The Adult Learning Disability Service and the Web Services Team have delivered a project that transforms the way people with learning disabilities access information on gov.je.
This exciting project has delivered easy read content in HTML format and improves our easy read communications going forward.
What is easy read?
Easy read presents information in an accessible, easy to understand format. It’s useful for people with learning disabilities and beneficial for people with other conditions affecting how they process information.
Easy read presents information as a combination of images and clear, understandable text. Images are left-aligned on the page, with supporting text for each image. This image placement helps the reader understand what the written text says.
Easy read is a global standard that comes under the right to accessible information, which is established in law with the United Nations Convention on the Rights of Persons with Disabilities (UNCRPD) and the Equality Act 2010, protecting disabled people from discrimination.
Discovery and research
We knew that our customers with learning disabilities struggled with complex information on gov.je and needed help to understand it.
Whilst easy read information was available, it was provided in PDF format with little consistency. This created problems for anyone accessing easy read information, regardless of their abilities. PDFs create a bad user experience because they:
- do not display well across all devices
- are slow and costly to download
- break the flow of navigation
- require the user to zoom and move the page around to access information within them
- are hard to find
- use bad images and poor fonts
- are not accessible
We wanted good examples of easy read in HTML so we researched what best practice looked like. We realised pretty quickly that there was a distinct lack of great examples out there, until we came across the Australian website for women and girls with disability. This website was exactly what we were aiming for. It provided information in a clear format allowing customers to understand information and services independently, without having to rely on others for guidance and explanation.
We set about planning our next steps, which were to:
- design and build a prototype easy read HTML webpage
- test this with customers with disabilities to gather their feedback
- build a brand new easy read Adult Learning Disabilities Service site on gov.je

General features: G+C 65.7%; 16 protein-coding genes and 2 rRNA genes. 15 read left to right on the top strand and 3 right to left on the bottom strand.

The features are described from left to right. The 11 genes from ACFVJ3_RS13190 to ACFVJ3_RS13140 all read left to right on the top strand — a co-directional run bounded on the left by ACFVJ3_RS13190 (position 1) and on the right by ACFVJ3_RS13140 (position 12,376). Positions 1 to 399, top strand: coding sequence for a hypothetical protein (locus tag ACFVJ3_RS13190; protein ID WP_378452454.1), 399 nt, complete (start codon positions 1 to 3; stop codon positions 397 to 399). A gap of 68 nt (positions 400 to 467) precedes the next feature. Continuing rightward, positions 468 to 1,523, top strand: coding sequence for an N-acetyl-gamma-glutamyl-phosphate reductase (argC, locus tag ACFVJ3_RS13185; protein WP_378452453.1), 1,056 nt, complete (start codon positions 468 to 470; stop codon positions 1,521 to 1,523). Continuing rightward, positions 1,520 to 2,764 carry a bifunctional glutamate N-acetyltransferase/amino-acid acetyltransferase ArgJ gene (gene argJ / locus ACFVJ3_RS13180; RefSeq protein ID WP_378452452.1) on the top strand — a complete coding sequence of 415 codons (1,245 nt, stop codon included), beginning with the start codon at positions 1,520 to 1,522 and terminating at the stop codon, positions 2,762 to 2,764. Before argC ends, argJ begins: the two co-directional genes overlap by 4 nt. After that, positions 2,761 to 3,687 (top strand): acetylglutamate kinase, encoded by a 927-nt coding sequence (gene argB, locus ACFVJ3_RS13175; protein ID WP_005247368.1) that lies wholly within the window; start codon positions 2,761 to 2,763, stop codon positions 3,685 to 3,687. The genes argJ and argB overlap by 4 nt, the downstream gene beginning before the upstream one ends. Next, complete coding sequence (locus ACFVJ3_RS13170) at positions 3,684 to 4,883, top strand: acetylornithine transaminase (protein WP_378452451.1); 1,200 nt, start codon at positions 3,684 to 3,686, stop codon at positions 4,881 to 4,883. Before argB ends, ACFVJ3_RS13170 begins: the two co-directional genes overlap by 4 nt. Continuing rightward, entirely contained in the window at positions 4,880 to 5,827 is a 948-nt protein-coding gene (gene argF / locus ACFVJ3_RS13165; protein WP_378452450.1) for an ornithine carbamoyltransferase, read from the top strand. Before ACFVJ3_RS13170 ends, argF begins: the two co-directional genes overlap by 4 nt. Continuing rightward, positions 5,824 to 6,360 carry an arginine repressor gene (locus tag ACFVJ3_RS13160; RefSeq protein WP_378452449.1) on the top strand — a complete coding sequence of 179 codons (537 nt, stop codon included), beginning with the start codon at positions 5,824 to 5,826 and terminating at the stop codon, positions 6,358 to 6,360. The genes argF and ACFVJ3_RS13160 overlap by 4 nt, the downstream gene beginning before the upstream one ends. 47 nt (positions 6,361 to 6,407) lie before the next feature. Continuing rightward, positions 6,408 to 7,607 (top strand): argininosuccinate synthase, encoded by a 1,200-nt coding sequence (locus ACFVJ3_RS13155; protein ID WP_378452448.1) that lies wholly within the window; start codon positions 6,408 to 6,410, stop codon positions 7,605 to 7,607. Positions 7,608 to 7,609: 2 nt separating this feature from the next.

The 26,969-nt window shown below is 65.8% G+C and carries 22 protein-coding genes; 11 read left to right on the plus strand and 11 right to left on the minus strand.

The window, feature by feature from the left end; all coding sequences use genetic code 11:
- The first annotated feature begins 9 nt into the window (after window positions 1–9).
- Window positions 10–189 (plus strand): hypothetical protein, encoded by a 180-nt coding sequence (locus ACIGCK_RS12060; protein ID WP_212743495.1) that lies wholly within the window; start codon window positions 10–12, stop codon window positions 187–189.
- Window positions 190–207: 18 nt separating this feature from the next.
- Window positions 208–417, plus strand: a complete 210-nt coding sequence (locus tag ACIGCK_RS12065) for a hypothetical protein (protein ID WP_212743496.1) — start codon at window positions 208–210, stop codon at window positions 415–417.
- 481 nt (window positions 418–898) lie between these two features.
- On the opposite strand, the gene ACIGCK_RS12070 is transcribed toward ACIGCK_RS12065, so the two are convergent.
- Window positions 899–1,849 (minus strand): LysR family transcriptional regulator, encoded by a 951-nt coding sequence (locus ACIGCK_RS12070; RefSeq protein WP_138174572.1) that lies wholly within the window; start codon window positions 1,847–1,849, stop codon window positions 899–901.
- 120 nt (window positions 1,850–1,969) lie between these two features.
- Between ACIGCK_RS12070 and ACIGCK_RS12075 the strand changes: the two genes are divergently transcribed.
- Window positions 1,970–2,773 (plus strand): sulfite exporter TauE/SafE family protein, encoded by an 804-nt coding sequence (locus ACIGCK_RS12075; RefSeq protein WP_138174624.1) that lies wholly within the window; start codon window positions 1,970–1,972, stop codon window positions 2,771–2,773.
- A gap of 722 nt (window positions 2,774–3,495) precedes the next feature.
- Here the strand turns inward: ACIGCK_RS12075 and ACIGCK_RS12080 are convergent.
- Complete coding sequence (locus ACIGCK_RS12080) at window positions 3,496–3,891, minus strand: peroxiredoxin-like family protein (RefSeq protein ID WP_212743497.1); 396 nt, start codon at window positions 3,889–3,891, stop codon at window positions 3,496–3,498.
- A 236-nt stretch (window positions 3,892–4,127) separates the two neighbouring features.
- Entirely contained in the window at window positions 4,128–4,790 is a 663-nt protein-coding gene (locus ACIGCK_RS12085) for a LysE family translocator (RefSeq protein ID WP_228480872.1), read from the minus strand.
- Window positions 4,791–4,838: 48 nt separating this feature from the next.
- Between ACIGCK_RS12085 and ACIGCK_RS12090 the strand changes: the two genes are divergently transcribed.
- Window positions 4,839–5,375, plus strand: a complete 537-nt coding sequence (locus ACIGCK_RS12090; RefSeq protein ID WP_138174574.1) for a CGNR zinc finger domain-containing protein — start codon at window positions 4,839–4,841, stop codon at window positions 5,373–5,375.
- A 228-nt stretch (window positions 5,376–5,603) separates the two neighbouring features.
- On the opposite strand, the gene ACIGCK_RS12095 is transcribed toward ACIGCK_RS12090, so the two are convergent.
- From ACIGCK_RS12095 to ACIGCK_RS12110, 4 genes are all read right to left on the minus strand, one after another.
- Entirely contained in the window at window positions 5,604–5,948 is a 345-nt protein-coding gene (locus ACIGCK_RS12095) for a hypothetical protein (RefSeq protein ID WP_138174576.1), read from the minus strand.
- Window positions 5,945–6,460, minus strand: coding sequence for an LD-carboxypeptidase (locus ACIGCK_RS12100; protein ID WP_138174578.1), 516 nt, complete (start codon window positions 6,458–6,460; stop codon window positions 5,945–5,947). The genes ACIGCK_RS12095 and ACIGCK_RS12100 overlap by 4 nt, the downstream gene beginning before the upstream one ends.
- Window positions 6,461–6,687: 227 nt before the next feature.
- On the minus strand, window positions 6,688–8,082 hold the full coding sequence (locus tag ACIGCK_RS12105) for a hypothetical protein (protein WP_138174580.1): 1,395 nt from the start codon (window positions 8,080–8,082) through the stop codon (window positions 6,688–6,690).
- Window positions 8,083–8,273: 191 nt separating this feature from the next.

- create easy read best practice standards and guidance to educate others on how to provide easy read communications
- promote easy read as an inclusive and accessible communication across government
Prototype and testing
When we developed our prototype there were a few aspects that were crucial within the design, they were:
- very easy, clear, and understandable navigation
- a responsive design
- a readable font
- simple, easy to understand content
- a shaded background to improve readability for our dyslexic customers
- great images specifically intended for use with easy read information
An external picture sharing website called Photosymbols kindly assisted us with our images. They have over 10,000 images specifically for use in easy read products.
We came up with our initial prototype, which looked like this, and took it out for user testing.
Our user testing took place at Beresford Street Kitchen. They were a great help to us and allowed us take over part of their cafe for a few days and invite people to come and test our website.
We tested the easy read pages with:
- people who have learning disabilities
- people who work with people who have learning disabilities
- Beresford Street Kitchen staff
- government staff
- social workers and more
What our customers thought
We received very positive feedback in our user testing sessions which helped us to adjust the design to suit our customer’s needs. We made improvements such as:
- adding icons to our contact details
- changing some of our language
- improving some images
- modifying some design elements
- updating our online feedback form to improve usability
- improving the navigation
Customers really loved the fact that we used images of real customers with disabilities across the website. They were very excited to be a part of the website and their friends were happy to see familiar faces when they were browsing the site. This seemed to promote trust in the site and customers felt more encouraged to use it.
Another big hit was our welcome video using Makaton. Customers navigated to this instinctively and really enjoyed seeing their friends in the video. They expressed that they would love to see more videos on the website, so this is something for us to consider in our future iterations.
Some customer comments:
“Amazing! Easy! I can see things!”
“Gobsmacked! Can’t wait to show my friends and family.”
“I can read it and see the pictures”
“I like it yes, it’s very good. Did you do it? Is this your job? Well done!”
“Not patronising, great representation. Diverse.”
“Really easy, straightforward, friendly”
“I can see my friends”
“Cool! I like it! Save it on my favourites for me please?”
Our next steps
Our next steps include implementing easy read best practice standards across government and educating departments to provide information in easy read HTML format wherever possible. This will bring quality and consistency to our easy read communications and improve our service to customers with learning disabilities.
If you have any questions or would like more information on easy read, contact email@example.com.